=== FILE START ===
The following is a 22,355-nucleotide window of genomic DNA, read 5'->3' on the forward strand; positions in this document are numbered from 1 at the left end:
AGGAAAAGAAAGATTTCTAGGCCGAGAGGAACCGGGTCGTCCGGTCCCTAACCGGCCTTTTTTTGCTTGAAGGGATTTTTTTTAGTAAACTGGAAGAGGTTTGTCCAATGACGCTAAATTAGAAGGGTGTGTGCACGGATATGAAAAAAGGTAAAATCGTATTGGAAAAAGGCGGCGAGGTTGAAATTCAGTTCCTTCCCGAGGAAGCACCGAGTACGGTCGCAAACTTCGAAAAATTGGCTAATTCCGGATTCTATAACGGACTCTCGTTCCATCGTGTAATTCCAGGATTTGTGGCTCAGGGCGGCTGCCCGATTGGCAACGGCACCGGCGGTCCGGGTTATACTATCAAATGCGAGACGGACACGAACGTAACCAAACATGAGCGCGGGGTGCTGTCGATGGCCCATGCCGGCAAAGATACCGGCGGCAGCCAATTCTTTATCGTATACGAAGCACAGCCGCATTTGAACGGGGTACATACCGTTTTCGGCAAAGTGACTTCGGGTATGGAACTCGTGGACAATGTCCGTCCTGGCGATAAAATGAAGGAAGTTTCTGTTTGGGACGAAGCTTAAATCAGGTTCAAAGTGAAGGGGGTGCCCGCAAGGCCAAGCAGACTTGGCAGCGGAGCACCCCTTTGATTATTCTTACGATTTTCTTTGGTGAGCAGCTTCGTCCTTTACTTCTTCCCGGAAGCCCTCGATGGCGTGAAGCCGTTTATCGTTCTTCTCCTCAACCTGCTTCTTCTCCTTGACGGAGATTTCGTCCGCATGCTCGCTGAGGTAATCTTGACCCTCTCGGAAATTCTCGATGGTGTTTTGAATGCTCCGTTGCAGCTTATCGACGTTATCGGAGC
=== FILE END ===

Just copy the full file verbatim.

The following is a 22,355-nucleotide window of genomic DNA, read 5'->3' on the forward strand; positions in this document are numbered from 1 at the left end:
AGGAAAAGAAAGATTTCTAGGCCGAGAGGAACCGGGTCGTCCGGTCCCTAACCGGCCTTTTTTTGCTTGAAGGGATTTTTTTTAGTAAACTGGAAGAGGTTTGTCCAATGACGCTAAATTAGAAGGGTGTGTGCACGGATATGAAAAAAGGTAAAATCGTATTGGAAAAAGGCGGCGAGGTTGAAATTCAGTTCCTTCCCGAGGAAGCACCGAGTACGGTCGCAAACTTCGAAAAATTGGCTAATTCCGGATTCTATAACGGACTCTCGTTCCATCGTGTAATTCCAGGATTTGTGGCTCAGGGCGGCTGCCCGATTGGCAACGGCACCGGCGGTCCGGGTTATACTATCAAATGCGAGACGGACACGAACGTAACCAAACATGAGCGCGGGGTGCTGTCGATGGCCCATGCCGGCAAAGATACCGGCGGCAGCCAATTCTTTATCGTATACGAAGCACAGCCGCATTTGAACGGGGTACATACCGTTTTCGGCAAAGTGACTTCGGGTATGGAACTCGTGGACAATGTCCGTCCTGGCGATAAAATGAAGGAAGTTTCTGTTTGGGACGAAGCTTAAATCAGGTTCAAAGTGAAGGGGGTGCCCGCAAGGCCAAGCAGACTTGGCAGCGGAGCACCCCTTTGATTATTCTTACGATTTTCTTTGGTGAGCAGCTTCGTCCTTTACTTCTTCCCGGAAGCCCTCGATGGCGTGAAGCCGTTTATCGTTCTTCTCCTCAACCTGCTTCTTCTCCTTGACGGAGATTTCGTCCGCATGCTCGCTGAGGTAATCTTGACCCTCTCGGAAATTCTCGATGGTGTTTTGAATGCTCCGTTGCAGCTTATCGACGTTATCGGAGC